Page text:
A tiger aged between 10 and 12 years has been shot dead in the south Indian state of Kerala after it killed two people and attacked others.
Labelled a 'man eater' on the basis of the attacks, the tiger is the second in the Wyanad area to be shot within two years. Two years ago, another big cat was shot dead in the region after being sighted near human habitations around the sanctuary.
Another tiger was recently killed in the neighbouring Karnataka state following a tragedy of errors which saw the young two-year-old cub relocated from Bhadra sanctuary following attacks on humans, only to be shot dead under mounting pressure from local people living in the periphery of the Bhimgad sanctuary where it was moved to.
Three tiger deaths may not seem a big calamity except when seen in the context of the tiger census and mounting pressures on the cat's habitat.
In the Wyanad sanctuary the tiger density is said to be beyond the region's holding capacity, leading to increasing tiger human conflicts.
But are tiger populations really 'exploding' or is it the human pressures on the tiger's landscape that are increasing? The choice is being made according to which lobby you belong to -- human rights, or wildlife.
Early last century, there were believed to be around 100,000 tigers in India. Today we have around one tiger for every half a million of humans in the country.
The tiger population overall is estimated to be around 2,226.
So, how did the tiger density suddenly increase?
Another problem is that of authorities violating laws. According to the National Tiger Conservation Authority (NTCA) norms, elimination of a man-eating tiger by invoking section 11 of the Wildlife Protection Act of 1972 should be the last option.
Tranquilising and capturing is the first option.
Yet in most of the incidents, the forest authorities have resorted to killing the endangered cat, owing to unruly mobs and political pressure.
Pressures from the rising human population and loss of natural habitat have resulted in sighting wildlife outside the preserves of shrinking protected areas than within.
Home to more than half the world's Asian tiger population, India has seen the deaths of 274 tigers in the last four years alone. Almost half were reported from outside tiger reserves.
The vital corridors that link the wildlife areas have seen large-scale encroachment from infrastructure projects and expanding farmlands. People often enter forests to collect firewood and forest produce, placing themselves at risk of death from wildlife.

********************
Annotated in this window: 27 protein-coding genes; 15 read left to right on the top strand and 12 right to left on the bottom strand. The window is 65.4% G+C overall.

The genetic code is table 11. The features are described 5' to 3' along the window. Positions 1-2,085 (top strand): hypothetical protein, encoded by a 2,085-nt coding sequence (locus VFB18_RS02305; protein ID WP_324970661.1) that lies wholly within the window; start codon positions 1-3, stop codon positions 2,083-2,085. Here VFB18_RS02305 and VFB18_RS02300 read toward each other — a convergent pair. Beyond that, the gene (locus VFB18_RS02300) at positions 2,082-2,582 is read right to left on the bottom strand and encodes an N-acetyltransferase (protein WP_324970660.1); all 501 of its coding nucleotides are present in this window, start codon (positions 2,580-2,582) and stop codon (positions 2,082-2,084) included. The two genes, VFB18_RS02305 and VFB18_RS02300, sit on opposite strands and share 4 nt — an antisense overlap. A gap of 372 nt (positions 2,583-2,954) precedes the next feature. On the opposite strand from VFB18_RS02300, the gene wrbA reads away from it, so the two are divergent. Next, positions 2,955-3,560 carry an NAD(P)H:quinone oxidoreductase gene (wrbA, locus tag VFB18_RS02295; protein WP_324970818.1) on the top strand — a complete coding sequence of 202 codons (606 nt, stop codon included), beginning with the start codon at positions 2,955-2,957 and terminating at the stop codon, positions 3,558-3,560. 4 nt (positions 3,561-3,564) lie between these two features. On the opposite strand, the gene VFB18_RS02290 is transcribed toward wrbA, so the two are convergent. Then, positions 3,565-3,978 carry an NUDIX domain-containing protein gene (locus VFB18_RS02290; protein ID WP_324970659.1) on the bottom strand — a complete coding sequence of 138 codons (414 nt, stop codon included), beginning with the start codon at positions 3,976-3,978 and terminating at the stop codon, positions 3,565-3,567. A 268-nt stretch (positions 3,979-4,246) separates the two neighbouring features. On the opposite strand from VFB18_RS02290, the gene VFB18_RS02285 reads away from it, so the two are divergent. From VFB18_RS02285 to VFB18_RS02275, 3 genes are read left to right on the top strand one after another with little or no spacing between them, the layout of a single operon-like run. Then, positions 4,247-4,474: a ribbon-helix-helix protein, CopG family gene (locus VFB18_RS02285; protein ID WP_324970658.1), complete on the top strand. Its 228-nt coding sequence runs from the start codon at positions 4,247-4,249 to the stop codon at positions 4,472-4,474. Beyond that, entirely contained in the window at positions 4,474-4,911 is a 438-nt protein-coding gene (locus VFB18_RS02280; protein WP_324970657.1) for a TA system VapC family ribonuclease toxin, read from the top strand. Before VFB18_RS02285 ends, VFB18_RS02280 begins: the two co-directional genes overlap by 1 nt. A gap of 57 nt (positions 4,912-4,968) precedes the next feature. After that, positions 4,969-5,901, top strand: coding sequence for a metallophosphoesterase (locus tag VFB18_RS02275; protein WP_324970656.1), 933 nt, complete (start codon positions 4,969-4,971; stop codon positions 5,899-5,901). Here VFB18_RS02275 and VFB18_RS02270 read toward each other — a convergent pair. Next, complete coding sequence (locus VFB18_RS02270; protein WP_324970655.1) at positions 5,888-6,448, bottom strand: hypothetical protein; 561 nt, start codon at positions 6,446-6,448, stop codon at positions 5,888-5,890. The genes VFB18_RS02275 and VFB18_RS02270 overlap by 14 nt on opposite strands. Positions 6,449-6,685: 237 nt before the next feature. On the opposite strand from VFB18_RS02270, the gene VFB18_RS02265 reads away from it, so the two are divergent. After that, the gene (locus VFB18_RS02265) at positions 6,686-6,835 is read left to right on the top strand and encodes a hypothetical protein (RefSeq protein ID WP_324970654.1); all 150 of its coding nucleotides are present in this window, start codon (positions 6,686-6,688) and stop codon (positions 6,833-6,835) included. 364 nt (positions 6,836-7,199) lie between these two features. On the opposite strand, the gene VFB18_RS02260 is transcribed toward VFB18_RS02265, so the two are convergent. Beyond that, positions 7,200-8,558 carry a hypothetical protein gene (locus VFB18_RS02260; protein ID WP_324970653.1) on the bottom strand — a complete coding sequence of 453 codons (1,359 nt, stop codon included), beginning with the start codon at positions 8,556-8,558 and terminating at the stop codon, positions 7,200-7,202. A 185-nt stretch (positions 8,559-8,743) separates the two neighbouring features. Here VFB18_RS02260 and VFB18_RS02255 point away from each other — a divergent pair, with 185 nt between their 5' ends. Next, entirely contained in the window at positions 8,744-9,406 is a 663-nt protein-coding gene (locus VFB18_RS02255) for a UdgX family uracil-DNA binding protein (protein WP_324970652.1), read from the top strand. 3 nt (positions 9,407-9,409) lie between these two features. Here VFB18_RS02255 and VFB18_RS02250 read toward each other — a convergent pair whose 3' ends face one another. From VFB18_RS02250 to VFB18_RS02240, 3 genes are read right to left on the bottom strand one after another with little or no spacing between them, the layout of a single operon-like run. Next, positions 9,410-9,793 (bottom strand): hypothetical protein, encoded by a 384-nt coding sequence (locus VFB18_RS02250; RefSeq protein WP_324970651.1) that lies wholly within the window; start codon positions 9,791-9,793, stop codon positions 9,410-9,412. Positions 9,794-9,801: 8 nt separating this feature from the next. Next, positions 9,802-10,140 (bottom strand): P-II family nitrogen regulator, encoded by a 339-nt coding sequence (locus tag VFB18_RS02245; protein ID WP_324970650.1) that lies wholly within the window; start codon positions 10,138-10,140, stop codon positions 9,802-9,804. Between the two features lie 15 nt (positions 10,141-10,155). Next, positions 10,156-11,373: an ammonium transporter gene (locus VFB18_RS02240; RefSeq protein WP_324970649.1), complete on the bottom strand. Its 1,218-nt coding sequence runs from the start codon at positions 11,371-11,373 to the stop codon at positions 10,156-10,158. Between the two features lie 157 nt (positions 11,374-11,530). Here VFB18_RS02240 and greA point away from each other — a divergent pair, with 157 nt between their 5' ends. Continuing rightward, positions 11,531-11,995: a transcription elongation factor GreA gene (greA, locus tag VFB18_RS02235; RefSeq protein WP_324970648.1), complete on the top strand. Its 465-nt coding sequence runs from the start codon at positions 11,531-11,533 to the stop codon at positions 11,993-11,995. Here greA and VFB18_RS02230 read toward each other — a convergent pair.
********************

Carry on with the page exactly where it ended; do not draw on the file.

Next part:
Uncontrolled encroachments by estates and resorts around many of India's national parks threaten the survival of the few hundred Asian tigers left.
NTCA estimates that a tiger population of 80-100 (with 20-25 females of breeding age) is required to be genetically viable on its own. Going by this rule, not a single tiger population in the Central Indian landscape is genetically viable in the long run.
This makes it important to ensure connectivity of tiger source populations through a network of undisturbed corridors.
Highways eat into parks
Highways are the biggest threat to tiger corridors in the region, where a fifth of the tiger population live.
In Vidarbha, two widened highways - NH6 & NH7 - have destroyed at least six tiger corridors.
Fragmented corridors are also the reason why Maharashtra with many protected areas has not fared well in viable tiger populations.
The new government has been reconstituting many environment bodies in its eagerness to clear developmental projects. Construction of roads through parks has in one case endangered the largest breeding site of flamingos in Asia.
The review panel asked to suggest changes in environment laws has suggested shrinking the no-go area for mining by removing prime wildlife corridors.
A new study led by BirdLife International and the Center for Macroecology, Evolution and Climate at the University of Copenhagen, has found poor protection in protected areas across the world.
While protected areas are expanding, it notes that the system is still failing to cover all key sites, species and ecosystems.
While poaching remains a top concern, the recent incidents point to habitat loss over the previous few decades as another major reason for tigers dying out – 93% of their forest territories have been destroyed and the tiger is being forced into proximity with human population.
We can either continue to shoot and kill the tigers each time they are sighted outside their demarked territories, or ensure that protected areas and the linking corridors, which hardly constitute 3% of the geographical area, remain strictly protected.